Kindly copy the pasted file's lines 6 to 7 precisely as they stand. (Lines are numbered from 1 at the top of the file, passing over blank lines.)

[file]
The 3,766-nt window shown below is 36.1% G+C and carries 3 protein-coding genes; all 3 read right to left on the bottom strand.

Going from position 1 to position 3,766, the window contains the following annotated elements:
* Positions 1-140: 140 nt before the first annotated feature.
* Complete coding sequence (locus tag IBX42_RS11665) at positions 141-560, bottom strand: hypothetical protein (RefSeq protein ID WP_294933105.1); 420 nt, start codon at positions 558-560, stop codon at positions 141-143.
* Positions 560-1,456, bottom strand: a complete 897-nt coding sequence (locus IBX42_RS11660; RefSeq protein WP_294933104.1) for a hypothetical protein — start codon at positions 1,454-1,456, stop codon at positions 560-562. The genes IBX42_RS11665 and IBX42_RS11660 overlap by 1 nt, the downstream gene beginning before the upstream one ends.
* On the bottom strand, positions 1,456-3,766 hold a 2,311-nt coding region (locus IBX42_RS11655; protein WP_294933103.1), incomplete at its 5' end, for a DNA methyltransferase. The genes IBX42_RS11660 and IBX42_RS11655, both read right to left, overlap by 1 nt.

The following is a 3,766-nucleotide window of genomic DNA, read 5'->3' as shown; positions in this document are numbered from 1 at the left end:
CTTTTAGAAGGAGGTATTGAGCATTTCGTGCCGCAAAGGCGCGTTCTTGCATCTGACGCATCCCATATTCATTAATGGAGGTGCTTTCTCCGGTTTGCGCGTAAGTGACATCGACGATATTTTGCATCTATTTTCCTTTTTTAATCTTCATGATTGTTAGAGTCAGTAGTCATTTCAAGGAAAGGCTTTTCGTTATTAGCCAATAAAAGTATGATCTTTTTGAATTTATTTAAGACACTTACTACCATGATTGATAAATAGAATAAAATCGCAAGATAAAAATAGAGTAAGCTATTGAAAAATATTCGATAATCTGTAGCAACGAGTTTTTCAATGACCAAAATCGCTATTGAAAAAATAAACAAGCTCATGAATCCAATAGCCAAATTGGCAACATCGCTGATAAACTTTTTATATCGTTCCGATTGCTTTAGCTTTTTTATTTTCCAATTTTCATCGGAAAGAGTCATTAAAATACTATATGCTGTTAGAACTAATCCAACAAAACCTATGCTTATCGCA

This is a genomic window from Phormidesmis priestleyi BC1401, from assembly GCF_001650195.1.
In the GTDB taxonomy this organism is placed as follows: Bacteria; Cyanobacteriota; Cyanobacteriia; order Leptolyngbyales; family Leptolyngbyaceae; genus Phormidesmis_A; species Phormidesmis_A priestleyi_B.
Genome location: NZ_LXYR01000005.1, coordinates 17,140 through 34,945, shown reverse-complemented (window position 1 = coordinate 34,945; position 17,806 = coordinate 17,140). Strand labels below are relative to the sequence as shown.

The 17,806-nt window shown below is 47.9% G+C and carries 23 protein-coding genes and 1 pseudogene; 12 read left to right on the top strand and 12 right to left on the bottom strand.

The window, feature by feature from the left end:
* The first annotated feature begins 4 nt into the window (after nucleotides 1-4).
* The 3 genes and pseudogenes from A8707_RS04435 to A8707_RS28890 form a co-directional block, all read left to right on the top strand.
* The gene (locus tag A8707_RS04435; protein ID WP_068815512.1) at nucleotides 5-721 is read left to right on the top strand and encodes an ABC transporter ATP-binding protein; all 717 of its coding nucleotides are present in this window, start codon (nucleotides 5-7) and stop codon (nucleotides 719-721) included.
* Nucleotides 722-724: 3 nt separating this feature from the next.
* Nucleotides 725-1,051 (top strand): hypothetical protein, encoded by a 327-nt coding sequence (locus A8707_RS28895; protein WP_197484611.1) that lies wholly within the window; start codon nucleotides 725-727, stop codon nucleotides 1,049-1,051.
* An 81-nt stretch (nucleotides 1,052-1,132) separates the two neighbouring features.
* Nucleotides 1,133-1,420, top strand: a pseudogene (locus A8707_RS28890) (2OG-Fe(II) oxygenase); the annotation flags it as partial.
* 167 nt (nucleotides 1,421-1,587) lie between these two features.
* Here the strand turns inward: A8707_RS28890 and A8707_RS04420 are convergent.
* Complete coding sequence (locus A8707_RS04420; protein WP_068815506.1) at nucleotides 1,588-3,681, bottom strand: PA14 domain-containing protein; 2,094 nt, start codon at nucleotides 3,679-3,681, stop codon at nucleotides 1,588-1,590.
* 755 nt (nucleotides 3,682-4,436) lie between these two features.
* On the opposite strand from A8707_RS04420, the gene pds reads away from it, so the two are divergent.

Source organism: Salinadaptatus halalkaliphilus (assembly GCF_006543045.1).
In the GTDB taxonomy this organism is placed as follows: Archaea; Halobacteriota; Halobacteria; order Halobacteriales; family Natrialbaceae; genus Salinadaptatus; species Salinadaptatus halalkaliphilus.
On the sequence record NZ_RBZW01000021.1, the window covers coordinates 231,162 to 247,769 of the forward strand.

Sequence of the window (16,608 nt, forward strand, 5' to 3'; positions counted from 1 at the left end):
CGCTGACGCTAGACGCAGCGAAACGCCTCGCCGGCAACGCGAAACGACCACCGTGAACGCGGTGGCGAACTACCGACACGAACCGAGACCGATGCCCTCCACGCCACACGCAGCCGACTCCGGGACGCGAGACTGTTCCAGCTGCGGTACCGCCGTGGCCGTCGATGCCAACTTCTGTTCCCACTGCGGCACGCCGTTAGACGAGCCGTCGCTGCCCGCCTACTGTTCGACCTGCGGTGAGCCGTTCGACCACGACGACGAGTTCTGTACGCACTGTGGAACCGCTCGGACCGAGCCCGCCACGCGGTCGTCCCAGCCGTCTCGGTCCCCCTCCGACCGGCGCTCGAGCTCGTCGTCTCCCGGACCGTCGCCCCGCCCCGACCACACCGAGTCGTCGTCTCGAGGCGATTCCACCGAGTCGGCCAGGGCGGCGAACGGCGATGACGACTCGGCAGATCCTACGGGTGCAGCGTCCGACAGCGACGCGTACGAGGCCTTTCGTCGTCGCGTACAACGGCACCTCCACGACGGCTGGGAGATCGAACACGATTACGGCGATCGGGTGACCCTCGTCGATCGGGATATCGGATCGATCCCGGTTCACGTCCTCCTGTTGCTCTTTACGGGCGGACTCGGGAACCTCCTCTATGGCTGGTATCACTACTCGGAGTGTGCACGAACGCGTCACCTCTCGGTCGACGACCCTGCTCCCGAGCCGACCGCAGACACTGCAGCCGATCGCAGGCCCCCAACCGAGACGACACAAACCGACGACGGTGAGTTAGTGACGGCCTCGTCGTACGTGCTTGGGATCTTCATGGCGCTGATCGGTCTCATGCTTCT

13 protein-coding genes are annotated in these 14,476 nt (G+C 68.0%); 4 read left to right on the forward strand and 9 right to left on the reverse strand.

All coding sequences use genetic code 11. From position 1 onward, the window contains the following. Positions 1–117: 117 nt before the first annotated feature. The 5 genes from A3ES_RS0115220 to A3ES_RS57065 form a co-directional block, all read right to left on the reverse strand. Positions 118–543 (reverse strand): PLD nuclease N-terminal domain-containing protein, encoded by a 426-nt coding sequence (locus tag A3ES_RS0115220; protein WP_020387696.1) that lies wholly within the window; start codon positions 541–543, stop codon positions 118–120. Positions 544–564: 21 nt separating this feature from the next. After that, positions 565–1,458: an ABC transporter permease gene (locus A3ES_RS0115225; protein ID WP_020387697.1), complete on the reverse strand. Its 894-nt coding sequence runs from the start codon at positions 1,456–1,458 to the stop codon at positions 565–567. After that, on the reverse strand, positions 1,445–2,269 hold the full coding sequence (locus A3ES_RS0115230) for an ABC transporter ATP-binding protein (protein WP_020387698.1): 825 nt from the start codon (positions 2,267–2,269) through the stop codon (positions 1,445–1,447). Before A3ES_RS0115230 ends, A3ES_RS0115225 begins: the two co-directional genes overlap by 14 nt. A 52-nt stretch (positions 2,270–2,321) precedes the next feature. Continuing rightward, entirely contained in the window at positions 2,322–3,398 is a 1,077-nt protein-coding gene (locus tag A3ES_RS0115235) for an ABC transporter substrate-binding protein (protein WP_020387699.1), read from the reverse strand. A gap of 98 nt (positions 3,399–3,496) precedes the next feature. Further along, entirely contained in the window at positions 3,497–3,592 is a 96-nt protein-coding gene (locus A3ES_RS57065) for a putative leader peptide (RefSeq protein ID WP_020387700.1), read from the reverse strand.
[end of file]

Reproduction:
* On the bottom strand, positions 1,456-3,766 hold a 2,311-nt coding region (locus IBX42_RS11655; protein WP_294933103.1), incomplete at its 5' end, for a DNA methyltransferase. The genes IBX42_RS11660 and IBX42_RS11655, both read right to left, overlap by 1 nt.

The following is a 3,766-nucleotide window of genomic DNA, read 5'->3' as shown; positions in this document are numbered from 1 at the left end: